A simmering feud between Memorial Hospital and BlueCross BlueShield of Tennessee may engulf city employees.
City Personnel Director Donna Kelley and Madeline Green, director of risk management and incentives for Chattanooga, briefed City Council members Tuesday during the Legal and Legislative and Safety Committee meeting about the ripple effects of the two parties failing to reach a contract.
"The bad news is it's going to cost [Memorial] a lot of money and it's going to cost us a lot of money in the long run," Green told council members.
The contract between Memorial Health Care System and BlueCross expired July 31. Memorial has pledged it would not charge any of its BlueCross customers out-of-network costs.
Green told council members Tuesday BlueCross and Memorial executives have been in constant contact with the city during the negotiations.
Kelley said the city recently began offering the BlueCross Network S plan that is cheaper but does not include Memorial. The city also offers a BlueCross' Network P plan that does include Memorial but is pricier, she said.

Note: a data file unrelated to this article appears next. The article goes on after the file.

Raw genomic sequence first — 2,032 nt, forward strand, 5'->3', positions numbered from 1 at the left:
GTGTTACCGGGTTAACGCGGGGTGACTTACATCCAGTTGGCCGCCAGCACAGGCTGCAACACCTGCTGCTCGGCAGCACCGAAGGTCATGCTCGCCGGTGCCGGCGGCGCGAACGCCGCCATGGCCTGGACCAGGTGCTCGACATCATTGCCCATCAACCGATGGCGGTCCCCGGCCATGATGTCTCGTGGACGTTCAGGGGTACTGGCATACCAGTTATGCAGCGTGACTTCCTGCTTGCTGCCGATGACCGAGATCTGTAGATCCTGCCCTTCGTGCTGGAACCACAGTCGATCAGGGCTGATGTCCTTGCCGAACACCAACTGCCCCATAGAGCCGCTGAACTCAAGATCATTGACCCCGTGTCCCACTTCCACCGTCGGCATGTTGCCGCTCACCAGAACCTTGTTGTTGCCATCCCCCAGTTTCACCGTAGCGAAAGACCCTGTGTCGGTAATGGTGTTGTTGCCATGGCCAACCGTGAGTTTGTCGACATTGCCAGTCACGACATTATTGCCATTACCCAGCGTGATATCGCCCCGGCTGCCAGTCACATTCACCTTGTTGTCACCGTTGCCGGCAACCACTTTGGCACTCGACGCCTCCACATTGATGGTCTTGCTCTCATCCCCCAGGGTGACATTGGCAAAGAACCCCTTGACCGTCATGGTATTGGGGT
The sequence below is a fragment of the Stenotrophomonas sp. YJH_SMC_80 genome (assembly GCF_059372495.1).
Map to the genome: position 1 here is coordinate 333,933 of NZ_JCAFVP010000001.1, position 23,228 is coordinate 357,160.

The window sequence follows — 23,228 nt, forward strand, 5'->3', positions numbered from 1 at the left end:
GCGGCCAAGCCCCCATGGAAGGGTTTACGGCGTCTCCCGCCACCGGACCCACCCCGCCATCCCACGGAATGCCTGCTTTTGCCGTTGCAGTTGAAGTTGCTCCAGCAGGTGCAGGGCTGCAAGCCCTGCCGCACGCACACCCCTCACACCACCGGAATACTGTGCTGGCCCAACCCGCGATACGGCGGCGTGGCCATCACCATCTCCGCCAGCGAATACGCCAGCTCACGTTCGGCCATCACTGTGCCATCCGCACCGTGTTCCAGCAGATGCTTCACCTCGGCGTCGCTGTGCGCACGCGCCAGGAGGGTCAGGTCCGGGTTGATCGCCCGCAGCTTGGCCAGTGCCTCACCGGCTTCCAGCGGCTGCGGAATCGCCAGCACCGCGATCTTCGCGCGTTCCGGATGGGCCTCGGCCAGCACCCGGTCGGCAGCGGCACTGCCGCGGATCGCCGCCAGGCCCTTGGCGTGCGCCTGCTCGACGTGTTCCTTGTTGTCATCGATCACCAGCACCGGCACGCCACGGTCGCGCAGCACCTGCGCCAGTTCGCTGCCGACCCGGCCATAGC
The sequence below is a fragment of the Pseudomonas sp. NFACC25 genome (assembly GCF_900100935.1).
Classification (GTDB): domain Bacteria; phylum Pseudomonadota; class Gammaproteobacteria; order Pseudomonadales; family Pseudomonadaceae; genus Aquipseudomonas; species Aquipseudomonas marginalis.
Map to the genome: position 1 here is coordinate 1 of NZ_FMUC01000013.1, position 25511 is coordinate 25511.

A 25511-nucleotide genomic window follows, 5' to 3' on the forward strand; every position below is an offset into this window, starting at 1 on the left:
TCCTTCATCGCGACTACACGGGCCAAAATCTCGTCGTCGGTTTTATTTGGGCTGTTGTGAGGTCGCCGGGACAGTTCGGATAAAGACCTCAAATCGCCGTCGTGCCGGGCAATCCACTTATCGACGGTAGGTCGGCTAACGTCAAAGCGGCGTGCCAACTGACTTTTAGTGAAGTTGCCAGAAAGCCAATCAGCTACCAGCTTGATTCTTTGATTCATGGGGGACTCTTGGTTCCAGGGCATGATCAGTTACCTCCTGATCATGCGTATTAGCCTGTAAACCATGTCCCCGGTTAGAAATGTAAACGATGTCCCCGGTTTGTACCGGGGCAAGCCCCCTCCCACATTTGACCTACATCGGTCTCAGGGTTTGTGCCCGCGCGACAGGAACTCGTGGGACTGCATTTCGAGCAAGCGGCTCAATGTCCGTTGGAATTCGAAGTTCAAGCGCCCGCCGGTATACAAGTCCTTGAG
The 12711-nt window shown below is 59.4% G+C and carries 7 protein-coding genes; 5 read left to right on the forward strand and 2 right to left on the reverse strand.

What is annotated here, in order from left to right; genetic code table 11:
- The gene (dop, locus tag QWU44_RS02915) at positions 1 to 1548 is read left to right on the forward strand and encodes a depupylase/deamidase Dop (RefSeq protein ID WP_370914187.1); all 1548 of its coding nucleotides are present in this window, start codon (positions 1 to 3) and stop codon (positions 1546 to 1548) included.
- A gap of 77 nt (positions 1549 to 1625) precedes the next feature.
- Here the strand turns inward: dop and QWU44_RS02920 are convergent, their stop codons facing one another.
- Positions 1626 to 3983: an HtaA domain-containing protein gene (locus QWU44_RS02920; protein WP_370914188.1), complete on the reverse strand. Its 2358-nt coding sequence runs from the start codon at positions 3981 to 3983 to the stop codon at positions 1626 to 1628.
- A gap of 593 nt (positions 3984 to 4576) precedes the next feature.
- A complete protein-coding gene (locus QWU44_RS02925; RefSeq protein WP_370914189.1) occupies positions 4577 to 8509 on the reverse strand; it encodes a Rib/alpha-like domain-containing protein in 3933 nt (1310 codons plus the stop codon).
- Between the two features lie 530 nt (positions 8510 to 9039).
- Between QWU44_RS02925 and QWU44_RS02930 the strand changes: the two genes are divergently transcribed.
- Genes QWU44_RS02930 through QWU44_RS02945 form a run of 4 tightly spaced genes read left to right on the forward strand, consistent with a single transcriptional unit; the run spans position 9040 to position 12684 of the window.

Changing insurance providers could be an option as well, Kelley said, but it's one of last resort.
"We are going to have some choices to make," Kelley said.
Council Chairwoman Pam Ladd said after the meeting that she is glad to hear city officials are being kept up to date on the situation.
"We're quite a force," she said. "We're quite a customer to be listened to."
Ladd said she wants the contract dispute to be resolved in a way that allows city employees to have the best possible health care coverage. However, she said she would not be opposed to changing insurers if that ultimately is the best option.
Whatever happens, she said, she wants Memorial to stay in the plan.
"I would hate to lose them as a provider in our network," she said.
Contact staff writer Cliff Hightower at email@example.com or 423-757-6480. Follow him at twitter.com/cliffhightower or facebook.com/cliff.hightower.
Cliff has worked for the Times Free Press for five years and covers Chattanooga city government. He previously covered Rhea County, as well as transportation and growth and development in Southeast Tennessee. A native of Maryville, Tenn., Cliff graduated in 2003 from the University of Tennessee with a bachelor’s degree in communications with an emphasis on journalism. Before coming to Chattanooga, he was a crime reporter with Hernando Today, a supplement of The Tampa (Fla.) ...